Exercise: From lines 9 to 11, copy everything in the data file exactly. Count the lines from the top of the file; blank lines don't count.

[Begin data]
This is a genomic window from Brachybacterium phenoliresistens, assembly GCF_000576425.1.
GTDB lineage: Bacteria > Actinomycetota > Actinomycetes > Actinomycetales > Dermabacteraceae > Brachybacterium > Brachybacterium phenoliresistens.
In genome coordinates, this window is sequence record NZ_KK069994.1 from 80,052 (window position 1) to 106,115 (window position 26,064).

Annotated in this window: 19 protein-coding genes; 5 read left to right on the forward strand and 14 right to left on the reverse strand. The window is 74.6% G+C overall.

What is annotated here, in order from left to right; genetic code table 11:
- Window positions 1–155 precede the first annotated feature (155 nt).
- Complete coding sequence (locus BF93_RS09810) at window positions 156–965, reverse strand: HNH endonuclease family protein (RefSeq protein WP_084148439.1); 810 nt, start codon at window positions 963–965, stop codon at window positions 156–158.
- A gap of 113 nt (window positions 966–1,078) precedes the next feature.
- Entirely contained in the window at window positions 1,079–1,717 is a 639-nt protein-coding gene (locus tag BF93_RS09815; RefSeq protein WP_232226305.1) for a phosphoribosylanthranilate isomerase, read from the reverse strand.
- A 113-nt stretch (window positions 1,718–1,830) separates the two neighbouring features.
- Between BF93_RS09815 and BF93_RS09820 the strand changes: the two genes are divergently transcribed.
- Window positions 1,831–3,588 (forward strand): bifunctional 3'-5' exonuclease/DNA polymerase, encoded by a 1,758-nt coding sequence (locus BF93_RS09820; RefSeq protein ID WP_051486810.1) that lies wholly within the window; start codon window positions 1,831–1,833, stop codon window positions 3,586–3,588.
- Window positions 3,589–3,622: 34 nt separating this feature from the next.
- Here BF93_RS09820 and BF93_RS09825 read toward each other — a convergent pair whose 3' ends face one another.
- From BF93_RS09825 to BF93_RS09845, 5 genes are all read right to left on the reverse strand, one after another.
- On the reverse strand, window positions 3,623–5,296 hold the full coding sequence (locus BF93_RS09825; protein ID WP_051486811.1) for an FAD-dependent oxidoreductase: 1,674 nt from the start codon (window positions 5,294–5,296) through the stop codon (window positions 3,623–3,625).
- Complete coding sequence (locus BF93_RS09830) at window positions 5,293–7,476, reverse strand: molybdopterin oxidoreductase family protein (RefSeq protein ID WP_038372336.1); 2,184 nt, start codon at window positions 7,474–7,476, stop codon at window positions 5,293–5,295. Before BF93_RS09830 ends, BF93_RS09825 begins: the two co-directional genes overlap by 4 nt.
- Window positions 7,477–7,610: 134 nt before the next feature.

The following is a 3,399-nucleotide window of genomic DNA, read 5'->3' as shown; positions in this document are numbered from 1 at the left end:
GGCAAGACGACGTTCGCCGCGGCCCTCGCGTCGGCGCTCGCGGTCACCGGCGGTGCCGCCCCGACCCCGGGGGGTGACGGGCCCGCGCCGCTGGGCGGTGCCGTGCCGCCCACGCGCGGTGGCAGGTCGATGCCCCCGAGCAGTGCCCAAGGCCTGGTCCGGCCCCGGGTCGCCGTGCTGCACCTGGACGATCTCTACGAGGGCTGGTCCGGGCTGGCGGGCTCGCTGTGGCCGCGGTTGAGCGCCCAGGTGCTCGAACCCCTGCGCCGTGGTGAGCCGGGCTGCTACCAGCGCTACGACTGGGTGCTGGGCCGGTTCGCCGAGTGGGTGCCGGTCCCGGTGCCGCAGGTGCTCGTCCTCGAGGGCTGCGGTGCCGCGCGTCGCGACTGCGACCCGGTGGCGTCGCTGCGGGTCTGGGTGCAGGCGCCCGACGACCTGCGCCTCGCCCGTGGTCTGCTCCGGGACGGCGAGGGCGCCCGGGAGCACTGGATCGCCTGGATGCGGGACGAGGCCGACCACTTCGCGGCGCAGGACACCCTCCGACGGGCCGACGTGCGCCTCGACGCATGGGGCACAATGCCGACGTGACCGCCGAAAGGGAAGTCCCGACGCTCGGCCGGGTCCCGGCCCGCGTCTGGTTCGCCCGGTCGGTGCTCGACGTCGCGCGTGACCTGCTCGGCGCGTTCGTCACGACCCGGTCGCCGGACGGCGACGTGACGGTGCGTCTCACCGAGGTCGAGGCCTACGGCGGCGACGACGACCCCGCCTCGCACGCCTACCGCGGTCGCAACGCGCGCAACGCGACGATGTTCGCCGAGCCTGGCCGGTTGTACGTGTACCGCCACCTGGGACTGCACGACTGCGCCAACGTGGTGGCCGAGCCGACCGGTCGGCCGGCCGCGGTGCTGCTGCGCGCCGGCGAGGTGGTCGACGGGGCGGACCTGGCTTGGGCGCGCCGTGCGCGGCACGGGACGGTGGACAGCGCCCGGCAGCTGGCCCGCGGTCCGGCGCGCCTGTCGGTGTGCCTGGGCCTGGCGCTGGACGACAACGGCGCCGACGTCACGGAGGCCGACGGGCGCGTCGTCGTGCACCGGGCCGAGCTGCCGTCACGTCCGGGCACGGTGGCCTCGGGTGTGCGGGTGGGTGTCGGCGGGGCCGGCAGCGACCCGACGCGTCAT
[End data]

- Entirely contained in the window at window positions 1,079–1,717 is a 639-nt protein-coding gene (locus tag BF93_RS09815; RefSeq protein WP_232226305.1) for a phosphoribosylanthranilate isomerase, read from the reverse strand.
- A 113-nt stretch (window positions 1,718–1,830) separates the two neighbouring features.
- Between BF93_RS09815 and BF93_RS09820 the strand changes: the two genes are divergently transcribed.